Focus on Goals
During our conversations, we intentionally focus on and continue to come back to the libraries’ overall goals for the impact the staff are trying to make and the outcomes they hope to see from their activities. To determine the libraries’ intentions and goals we might say:
- “I see you are doing ... Tell me more about this service/project/etc.”
- “What are your aspirations for this activity/service/etc.?”
- “What do you ultimately hope to achieve?”
If the intention has aspiration and some meaning for the community, we acknowledge that aspiration with encouragement and appreciation. If the intention is lacking vision or deeper articulation of impact, we ask more questions about the people they serve, what they think these community members need in order to succeed and learn, and what the library does and can do. The focus on outcomes will help library staff and leadership link their actions to the deeper impact they want to have. As we talk about goals and impact, we recognize the importance of looking at incremental growth and maintain that every library is measured against itself rather than against other libraries.
Convey Suggestions Through Stories
When it is time to convey suggestions, we do so through a story of other people’s successes (and we collect those stories along the way in our job and share those with each other). If and when we offer suggestions, we do so in story format. For example, we might say something like, “What are you attempting to accomplish (restate goal) reminds me of (example of way to improve based on a peer library that has done something innovative).”
This acknowledges another library’s great work and conveys that we are experts in noticing and sharing excellence in practice rather than being authorities in telling everyone how to do things. This is a key distinction in providing influence. People are receptive to learning better ways for doing things from knowledgeable peers. They rarely listen to someone who appears to be an authoritative know-it-all, who, by telling them what to do right, is implying they are doing things wrong. Whether we think we are being a peer or not, we work for a state agency, so we are assumed to be an external authority more than a peer. We need to mitigate this “authority” perception as much as possible to enjoy the kind of influence we need to effect change.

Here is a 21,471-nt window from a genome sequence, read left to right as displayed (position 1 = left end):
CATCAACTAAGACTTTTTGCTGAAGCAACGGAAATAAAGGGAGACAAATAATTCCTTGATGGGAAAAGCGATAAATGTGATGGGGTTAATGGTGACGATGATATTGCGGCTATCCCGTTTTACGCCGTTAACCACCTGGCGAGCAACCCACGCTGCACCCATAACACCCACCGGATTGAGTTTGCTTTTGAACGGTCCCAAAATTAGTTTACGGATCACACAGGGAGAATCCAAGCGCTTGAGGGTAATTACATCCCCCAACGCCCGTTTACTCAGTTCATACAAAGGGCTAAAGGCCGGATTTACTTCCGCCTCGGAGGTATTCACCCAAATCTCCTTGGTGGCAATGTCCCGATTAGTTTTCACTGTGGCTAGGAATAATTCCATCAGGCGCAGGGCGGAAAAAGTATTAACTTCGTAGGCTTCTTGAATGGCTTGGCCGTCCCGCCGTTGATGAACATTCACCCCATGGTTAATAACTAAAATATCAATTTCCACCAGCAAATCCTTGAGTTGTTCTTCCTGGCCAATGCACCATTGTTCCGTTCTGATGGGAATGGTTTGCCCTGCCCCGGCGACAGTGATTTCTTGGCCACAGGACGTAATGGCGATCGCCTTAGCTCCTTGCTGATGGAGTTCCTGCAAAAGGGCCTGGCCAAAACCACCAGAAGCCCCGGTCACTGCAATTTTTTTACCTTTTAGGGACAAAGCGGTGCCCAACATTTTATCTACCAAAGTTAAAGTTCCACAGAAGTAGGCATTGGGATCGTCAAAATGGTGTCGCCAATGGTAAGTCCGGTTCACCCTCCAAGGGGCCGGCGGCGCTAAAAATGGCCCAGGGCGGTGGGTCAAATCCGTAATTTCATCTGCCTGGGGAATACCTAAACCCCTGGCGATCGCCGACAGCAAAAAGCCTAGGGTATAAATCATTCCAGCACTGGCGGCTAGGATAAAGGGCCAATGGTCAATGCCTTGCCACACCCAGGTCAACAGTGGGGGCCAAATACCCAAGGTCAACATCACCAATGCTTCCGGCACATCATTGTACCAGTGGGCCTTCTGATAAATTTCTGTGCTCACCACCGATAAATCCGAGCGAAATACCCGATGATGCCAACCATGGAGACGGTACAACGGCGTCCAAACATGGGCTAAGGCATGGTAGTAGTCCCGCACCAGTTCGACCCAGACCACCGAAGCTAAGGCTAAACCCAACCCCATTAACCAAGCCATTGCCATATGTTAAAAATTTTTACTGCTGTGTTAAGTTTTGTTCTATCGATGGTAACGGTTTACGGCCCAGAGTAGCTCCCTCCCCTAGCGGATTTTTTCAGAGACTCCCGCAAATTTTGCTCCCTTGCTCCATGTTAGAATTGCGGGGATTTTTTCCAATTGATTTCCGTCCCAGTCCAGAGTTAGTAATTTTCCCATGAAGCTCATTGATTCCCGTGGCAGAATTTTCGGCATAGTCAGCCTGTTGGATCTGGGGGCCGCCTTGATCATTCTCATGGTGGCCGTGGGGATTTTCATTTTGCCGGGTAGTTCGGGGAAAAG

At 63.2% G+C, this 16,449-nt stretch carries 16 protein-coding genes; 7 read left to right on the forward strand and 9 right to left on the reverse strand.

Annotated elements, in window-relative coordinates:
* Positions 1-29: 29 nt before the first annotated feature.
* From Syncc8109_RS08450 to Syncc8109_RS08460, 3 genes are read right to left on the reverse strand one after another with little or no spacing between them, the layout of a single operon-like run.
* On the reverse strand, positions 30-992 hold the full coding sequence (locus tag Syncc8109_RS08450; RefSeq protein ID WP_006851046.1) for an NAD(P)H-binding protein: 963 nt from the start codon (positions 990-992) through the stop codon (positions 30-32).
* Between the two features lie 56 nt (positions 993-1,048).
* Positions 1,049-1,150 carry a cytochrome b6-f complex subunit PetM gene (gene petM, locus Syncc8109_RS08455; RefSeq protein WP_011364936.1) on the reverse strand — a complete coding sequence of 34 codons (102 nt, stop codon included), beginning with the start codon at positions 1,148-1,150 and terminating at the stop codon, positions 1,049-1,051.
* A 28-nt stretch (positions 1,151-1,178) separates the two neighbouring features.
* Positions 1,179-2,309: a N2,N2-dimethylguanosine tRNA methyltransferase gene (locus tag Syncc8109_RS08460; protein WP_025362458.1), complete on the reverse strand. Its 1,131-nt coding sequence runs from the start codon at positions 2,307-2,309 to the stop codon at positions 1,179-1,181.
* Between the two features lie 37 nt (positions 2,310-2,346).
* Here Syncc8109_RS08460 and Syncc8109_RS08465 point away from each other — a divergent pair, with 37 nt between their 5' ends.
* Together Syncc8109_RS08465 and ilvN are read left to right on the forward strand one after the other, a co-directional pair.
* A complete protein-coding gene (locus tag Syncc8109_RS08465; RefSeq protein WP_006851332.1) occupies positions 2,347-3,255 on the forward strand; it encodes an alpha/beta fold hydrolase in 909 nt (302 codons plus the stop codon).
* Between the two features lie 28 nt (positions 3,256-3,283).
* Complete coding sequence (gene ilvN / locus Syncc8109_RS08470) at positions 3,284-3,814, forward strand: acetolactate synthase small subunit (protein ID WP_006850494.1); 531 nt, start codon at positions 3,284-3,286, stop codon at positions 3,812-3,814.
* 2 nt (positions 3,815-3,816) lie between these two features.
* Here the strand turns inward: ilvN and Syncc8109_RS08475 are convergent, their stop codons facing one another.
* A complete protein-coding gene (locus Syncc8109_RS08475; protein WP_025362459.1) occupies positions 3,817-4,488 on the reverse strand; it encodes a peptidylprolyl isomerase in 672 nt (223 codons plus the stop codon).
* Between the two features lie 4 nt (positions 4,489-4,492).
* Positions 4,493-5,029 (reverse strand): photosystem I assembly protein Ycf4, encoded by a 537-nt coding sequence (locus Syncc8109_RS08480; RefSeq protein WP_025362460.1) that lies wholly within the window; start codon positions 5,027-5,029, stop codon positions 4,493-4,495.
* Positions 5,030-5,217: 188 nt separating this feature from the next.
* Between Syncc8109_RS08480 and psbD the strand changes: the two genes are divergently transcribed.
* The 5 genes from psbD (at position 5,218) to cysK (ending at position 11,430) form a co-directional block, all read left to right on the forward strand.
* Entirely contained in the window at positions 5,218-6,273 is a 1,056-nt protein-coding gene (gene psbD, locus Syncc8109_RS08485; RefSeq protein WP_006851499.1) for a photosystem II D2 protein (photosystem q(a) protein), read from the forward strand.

Adopt an Empowerment Lens
Typically, as library staff members talk about ideas and change, they often bring up some barrier to innovation. That is when we ask what we can do to assist them, for instance, by offering connections with others who might help. The key here is to have them lead the way to the solution and take responsibility for the change. We offer guidance and provide support rather than fixing it for them. We discuss how they might be informed by others’ work to make improvements at their library. This part of the conversation should be driven by them, not us.
Ultimately, these strategies are designed to build long-term colleague relationships that inspire more than instruct and connect rather than isolate. Through this process we find the best in all in our state and find ways to grow those talents and strengths. In this way we are the rising tide that seeks to raise all boats.